By Jesse Munro
The coordinator of Algonquin’s graphic design program has created a logo to commemorate Canada’s 150th anniversary in critical response to the five previously released by the federal government.
David Bromley’s logo has been featured on the150logo.ca, a website organized by Canadian designer, Ibraheem Yousef, to present Canadians with alternatives to what many consider to be disappointing potential designs from the federal government. Bromley’s design, reminiscent of Stuart Ash’s logo for Canada’s centennial, is a maple leaf framed by a mosaic of different coloured shapes representing the unique qualities found in the country’s 10 provinces and three territories.
“My logo pays homage to Stuart Ash without stealing his design,” said Bromley.
Bromley first saw the government’s prospective logos in early December when they were published in the Ottawa Citizen.
“I thought, ‘this can’t be right’,” said Bromley of his reaction upon seeing the designs. With the disappointing designs on his mind, he sat in his office, did some research and considered what a design of his own creation would look like.
He spent that night still considering his own potential contribution to the country’s 150th anniversary and came into work the next day with a solid idea.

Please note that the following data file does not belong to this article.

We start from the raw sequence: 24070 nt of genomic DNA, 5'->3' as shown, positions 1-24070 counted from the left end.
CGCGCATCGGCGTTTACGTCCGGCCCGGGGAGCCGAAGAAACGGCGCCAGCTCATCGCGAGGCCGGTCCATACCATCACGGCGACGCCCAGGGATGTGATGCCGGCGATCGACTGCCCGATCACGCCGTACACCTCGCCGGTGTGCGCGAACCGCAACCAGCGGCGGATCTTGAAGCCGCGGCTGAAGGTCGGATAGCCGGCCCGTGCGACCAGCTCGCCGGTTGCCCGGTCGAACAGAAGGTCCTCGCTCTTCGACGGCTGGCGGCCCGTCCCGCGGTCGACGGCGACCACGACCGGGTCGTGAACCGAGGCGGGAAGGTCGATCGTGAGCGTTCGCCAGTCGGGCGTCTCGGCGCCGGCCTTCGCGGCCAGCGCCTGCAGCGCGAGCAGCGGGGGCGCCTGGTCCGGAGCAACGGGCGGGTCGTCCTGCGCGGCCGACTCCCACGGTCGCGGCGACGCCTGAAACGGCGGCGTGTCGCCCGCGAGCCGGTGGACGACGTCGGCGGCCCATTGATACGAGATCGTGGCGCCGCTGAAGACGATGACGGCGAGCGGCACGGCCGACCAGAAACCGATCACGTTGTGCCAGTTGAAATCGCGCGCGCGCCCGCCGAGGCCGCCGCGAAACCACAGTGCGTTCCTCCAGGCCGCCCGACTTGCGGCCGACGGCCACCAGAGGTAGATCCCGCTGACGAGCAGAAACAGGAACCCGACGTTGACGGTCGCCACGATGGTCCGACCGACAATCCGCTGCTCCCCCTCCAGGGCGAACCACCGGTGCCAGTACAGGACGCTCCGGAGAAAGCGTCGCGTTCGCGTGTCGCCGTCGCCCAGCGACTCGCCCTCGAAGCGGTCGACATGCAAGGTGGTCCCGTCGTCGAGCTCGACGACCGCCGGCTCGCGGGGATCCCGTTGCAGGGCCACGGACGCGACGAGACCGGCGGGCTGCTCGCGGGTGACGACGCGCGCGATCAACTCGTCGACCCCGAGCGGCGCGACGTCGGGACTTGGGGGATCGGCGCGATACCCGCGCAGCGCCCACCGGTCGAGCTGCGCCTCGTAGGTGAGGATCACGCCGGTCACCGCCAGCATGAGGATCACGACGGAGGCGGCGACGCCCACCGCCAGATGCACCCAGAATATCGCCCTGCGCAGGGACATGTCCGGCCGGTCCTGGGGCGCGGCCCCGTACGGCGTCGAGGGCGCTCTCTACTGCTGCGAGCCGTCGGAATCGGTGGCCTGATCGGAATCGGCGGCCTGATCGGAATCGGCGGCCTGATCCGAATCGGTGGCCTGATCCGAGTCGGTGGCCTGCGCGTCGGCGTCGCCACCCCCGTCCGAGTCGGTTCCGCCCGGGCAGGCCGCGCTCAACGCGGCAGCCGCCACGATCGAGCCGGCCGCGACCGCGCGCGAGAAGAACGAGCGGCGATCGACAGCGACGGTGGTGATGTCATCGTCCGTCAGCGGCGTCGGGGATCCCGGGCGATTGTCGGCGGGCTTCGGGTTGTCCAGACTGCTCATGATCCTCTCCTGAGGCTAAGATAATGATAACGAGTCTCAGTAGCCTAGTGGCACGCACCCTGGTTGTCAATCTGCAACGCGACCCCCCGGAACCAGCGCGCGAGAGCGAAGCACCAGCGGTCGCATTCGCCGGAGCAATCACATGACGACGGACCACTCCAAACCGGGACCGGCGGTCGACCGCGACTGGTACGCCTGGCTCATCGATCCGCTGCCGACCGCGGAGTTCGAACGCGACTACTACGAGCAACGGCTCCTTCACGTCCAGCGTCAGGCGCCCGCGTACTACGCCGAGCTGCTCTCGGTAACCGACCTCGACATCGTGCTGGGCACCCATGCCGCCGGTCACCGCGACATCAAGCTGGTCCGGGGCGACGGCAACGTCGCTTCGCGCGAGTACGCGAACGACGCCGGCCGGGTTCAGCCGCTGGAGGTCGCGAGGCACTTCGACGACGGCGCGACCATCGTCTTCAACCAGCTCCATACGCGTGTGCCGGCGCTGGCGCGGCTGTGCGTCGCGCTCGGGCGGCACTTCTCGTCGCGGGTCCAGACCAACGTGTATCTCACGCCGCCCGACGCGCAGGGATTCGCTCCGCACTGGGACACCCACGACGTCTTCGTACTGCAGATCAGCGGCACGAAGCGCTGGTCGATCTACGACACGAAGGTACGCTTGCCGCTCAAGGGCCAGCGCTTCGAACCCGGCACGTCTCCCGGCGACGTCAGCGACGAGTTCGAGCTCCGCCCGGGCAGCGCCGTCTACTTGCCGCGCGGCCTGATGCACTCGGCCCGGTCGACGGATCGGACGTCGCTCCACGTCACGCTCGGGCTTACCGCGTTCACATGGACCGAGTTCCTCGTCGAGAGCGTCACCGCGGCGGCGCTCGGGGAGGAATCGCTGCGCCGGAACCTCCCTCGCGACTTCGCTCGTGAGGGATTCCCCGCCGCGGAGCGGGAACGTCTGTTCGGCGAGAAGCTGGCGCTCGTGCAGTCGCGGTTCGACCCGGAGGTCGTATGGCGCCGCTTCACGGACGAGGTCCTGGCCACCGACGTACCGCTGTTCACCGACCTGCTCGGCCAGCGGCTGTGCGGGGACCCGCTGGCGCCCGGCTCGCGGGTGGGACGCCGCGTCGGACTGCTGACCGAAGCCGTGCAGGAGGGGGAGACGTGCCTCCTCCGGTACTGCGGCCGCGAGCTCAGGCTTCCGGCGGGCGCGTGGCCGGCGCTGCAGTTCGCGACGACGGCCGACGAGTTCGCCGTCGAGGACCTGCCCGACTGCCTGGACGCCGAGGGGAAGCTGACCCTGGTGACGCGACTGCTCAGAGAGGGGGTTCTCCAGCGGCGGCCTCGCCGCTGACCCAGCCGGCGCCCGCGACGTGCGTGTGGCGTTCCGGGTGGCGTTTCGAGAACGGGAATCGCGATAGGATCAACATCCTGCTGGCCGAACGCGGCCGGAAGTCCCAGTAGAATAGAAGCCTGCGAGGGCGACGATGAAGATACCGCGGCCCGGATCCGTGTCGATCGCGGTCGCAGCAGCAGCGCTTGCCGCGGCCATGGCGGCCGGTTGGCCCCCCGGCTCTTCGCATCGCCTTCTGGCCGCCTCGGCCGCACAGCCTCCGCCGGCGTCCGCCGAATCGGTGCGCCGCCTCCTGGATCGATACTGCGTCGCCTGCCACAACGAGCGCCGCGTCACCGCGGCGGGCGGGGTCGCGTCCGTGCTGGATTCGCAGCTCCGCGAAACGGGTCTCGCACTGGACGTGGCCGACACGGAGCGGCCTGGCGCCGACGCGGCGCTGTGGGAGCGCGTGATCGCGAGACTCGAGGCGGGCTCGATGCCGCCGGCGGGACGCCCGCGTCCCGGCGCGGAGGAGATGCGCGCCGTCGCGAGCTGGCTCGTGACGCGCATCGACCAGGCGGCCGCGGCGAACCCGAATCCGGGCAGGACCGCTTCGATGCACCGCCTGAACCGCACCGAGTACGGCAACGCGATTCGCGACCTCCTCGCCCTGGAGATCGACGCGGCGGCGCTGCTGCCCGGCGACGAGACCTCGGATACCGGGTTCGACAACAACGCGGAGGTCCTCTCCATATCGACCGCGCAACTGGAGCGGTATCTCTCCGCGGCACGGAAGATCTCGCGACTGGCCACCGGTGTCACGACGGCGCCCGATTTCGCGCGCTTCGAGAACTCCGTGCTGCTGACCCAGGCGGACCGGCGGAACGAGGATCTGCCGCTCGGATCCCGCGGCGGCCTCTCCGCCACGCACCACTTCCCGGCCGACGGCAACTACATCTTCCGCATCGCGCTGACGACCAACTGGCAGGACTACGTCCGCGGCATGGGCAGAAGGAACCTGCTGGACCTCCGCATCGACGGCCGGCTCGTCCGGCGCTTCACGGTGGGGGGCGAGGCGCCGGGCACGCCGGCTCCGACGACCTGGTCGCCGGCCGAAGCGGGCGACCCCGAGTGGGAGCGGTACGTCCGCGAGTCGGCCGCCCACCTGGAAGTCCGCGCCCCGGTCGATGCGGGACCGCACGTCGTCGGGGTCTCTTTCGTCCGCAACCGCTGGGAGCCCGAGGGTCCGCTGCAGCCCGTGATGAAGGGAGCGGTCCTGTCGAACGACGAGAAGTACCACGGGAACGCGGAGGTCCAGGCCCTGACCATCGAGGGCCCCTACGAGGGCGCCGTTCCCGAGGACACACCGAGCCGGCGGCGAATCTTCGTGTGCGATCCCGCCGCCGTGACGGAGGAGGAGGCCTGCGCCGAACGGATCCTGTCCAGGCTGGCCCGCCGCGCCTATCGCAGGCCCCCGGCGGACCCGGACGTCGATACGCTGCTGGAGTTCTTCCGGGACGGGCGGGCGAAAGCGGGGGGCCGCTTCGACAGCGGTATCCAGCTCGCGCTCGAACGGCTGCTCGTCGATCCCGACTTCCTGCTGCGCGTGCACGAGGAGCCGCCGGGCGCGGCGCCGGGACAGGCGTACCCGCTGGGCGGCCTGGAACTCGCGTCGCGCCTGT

“The design for the centennial was so exciting,” said Bromley of his initial inspiration for the design, “And it’s pretty hard to put 150 years of history into a logo.”
He sat down at his desk with Ash’s classic logo in mind, and quickly pencilled a rough design on paper before turning to his computer and digitizing his logo with Adobe Illustrator.
He posted his design on Facebook to an extremely positive reaction and was soon emailed the link to Yousef’s webpage protesting the government’s lackluster logos. He emailed his design to Yousef.
“He replied immediately saying that my design would be going up on the site,” said Bromley. “And it just ballooned from there.”
The controversy surrounding the logos has managed to reach international media with Bromley being approached to write an article on his design and the reasons behind its creation by Communicate Magazine in London, England.
“We are opening people’s eyes to the quality of design that’s in this country,” said Bromley. “I’ve gotten some nice recognition and it’s interesting to see the variety of work out there.”
Bromley’s design has also served as a teaching tool and better understanding for his students entering the design industry.
“That’s the great thing about Algonquin; staff are usually experienced in their field and can share it with students,” said Stephanie Albert, a graphic design student in her third year of study. “His design covers all of the aspects that he teaches, it’s a versatile and strong symbol.”